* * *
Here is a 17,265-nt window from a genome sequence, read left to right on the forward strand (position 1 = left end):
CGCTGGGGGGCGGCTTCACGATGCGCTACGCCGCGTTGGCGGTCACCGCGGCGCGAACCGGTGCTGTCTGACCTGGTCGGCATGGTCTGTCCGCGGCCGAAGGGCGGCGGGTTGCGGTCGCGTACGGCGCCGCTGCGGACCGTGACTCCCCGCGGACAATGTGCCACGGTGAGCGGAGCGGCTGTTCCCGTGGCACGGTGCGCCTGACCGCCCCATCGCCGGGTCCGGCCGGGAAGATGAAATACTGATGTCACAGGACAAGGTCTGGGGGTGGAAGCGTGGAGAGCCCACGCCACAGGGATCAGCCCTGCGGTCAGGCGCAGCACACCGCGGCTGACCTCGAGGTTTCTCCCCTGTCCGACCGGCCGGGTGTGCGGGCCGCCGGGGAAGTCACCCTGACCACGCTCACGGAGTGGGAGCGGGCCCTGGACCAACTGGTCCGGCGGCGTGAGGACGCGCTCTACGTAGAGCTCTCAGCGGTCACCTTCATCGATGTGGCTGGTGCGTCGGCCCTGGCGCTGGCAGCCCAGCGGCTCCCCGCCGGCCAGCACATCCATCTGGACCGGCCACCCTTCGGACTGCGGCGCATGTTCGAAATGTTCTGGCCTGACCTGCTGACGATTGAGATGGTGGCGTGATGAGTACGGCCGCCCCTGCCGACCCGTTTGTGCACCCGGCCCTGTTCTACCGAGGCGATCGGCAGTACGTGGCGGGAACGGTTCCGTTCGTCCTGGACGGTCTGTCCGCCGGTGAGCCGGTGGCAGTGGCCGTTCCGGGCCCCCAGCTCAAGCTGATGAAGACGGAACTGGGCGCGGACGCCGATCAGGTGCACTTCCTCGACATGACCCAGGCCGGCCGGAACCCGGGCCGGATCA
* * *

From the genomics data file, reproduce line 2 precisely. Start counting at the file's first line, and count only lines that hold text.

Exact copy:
CGCTGGGGGGCGGCTTCACGATGCGCTACGCCGCGTTGGCGGTCACCGCGGCGCGAACCGGTGCTGTCTGACCTGGTCGGCATGGTCTGTCCGCGGCCGAAGGGCGGCGGGTTGCGGTCGCGTACGGCGCCGCTGCGGACCGTGACTCCCCGCGGACAATGTGCCACGGTGAGCGGAGCGGCTGTTCCCGTGGCACGGTGCGCCTGACCGCCCCATCGCCGGGTCCGGCCGGGAAGATGAAATACTGATGTCACAGGACAAGGTCTGGGGGTGGAAGCGTGGAGAGCCCACGCCACAGGGATCAGCCCTGCGGTCAGGCGCAGCACACCGCGGCTGACCTCGAGGTTTCTCCCCTGTCCGACCGGCCGGGTGTGCGGGCCGCCGGGGAAGTCACCCTGACCACGCTCACGGAGTGGGAGCGGGCCCTGGACCAACTGGTCCGGCGGCGTGAGGACGCGCTCTACGTAGAGCTCTCAGCGGTCACCTTCATCGATGTGGCTGGTGCGTCGGCCCTGGCGCTGGCAGCCCAGCGGCTCCCCGCCGGCCAGCACATCCATCTGGACCGGCCACCCTTCGGACTGCGGCGCATGTTCGAAATGTTCTGGCCTGACCTGCTGACGATTGAGATGGTGGCGTGATGAGTACGGCCGCCCCTGCCGACCCGTTTGTGCACCCGGCCCTGTTCTACCGAGGCGATCGGCAGTACGTGGCGGGAACGGTTCCGTTCGTCCTGGACGGTCTGTCCGCCGGTGAGCCGGTGGCAGTGGCCGTTCCGGGCCCCCAGCTCAAGCTGATGAAGACGGAACTGGGCGCGGACGCCGATCAGGTGCACTTCCTCGACATGACCCAGGCCGGCCGGAACCCGGGCCGGATCA